Need to be frank: Malaysia PM on India palm oil curbs after CAA remark
Kuala Lumpur, Jan 14: Malaysian Prime Minister Mahathir Bin Mohamad said on Tuesday he will continue speaking out against "wrong things" even if it costs his country financially, amid growing concerns about India's curbs on palm oil imports after a diplomatic row.
"We are concerned of course because we sell a lot of palm oil to India, but on the other hand we need to be frank and see that if something goes wrong, we will have to say it," the 94-year-old premier was quoted as saying by Reuters.
"If we allow things to go wrong and think only about the money involved, then I think a lot of wrong things will be done, by us and by other people," he added.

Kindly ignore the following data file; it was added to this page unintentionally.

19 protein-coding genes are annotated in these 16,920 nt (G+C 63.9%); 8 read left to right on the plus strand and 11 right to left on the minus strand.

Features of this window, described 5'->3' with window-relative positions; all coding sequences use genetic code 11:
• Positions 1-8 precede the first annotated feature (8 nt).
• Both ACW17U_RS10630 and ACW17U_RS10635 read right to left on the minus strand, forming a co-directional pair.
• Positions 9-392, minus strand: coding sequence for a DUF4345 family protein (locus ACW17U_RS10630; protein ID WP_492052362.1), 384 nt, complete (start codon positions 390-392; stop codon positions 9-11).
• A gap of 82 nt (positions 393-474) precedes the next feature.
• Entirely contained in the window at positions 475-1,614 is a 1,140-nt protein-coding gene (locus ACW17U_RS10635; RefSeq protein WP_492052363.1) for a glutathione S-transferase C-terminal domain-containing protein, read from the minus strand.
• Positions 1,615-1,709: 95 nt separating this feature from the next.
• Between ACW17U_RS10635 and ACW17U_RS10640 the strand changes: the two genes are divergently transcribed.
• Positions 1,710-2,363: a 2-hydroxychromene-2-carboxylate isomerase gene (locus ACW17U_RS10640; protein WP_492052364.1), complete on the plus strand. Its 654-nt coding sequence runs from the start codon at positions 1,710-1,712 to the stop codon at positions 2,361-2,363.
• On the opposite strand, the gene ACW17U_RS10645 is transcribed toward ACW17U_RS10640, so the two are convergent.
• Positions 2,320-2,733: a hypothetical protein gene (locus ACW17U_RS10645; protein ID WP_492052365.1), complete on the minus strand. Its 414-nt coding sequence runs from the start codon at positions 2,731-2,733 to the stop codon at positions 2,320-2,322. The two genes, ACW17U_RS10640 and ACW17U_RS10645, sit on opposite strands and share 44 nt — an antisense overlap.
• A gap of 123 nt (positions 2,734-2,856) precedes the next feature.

The Indian government had last week said that the palm curbs were not country-specific but that "for any commercial trading, the status of relationship between any two countries" is something a business would consider.
India, the world's largest importer of vegetable oils, buys nearly 15 million tonnes annually. Of this, palm oil comprises 9 million tonnes and the rest 6 million tonnes of soybean and sunflower oil. Indonesia and Malaysia are the two countries which supply palm oil.
Malaysia produces 19 million tonnes of palm oil in a year, while Indonesia produces 43 million tonnes, the trade data showed.
The move comes in the backdrop of remarks by Malaysia on the new citizenship law and Kashmir issue.